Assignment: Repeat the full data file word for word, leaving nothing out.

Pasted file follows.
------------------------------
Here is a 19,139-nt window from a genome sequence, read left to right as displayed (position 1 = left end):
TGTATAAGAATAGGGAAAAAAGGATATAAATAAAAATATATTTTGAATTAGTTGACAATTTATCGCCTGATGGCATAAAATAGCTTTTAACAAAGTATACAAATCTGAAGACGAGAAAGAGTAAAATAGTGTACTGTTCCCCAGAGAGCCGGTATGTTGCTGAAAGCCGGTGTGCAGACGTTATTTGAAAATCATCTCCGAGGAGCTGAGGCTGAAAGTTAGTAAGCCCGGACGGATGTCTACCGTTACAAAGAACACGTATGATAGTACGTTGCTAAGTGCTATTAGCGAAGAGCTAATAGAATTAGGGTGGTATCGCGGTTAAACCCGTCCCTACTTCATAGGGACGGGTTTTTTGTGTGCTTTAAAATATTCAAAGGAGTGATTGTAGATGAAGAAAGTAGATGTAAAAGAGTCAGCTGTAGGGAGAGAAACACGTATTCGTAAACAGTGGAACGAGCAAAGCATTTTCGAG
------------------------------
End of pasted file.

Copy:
Here is a 19,139-nt window from a genome sequence, read left to right as displayed (position 1 = left end):
TGTATAAGAATAGGGAAAAAAGGATATAAATAAAAATATATTTTGAATTAGTTGACAATTTATCGCCTGATGGCATAAAATAGCTTTTAACAAAGTATACAAATCTGAAGACGAGAAAGAGTAAAATAGTGTACTGTTCCCCAGAGAGCCGGTATGTTGCTGAAAGCCGGTGTGCAGACGTTATTTGAAAATCATCTCCGAGGAGCTGAGGCTGAAAGTTAGTAAGCCCGGACGGATGTCTACCGTTACAAAGAACACGTATGATAGTACGTTGCTAAGTGCTATTAGCGAAGAGCTAATAGAATTAGGGTGGTATCGCGGTTAAACCCGTCCCTACTTCATAGGGACGGGTTTTTTGTGTGCTTTAAAATATTCAAAGGAGTGATTGTAGATGAAGAAAGTAGATGTAAAAGAGTCAGCTGTAGGGAGAGAAACACGTATTCGTAAACAGTGGAACGAGCAAAGCATTTTCGAG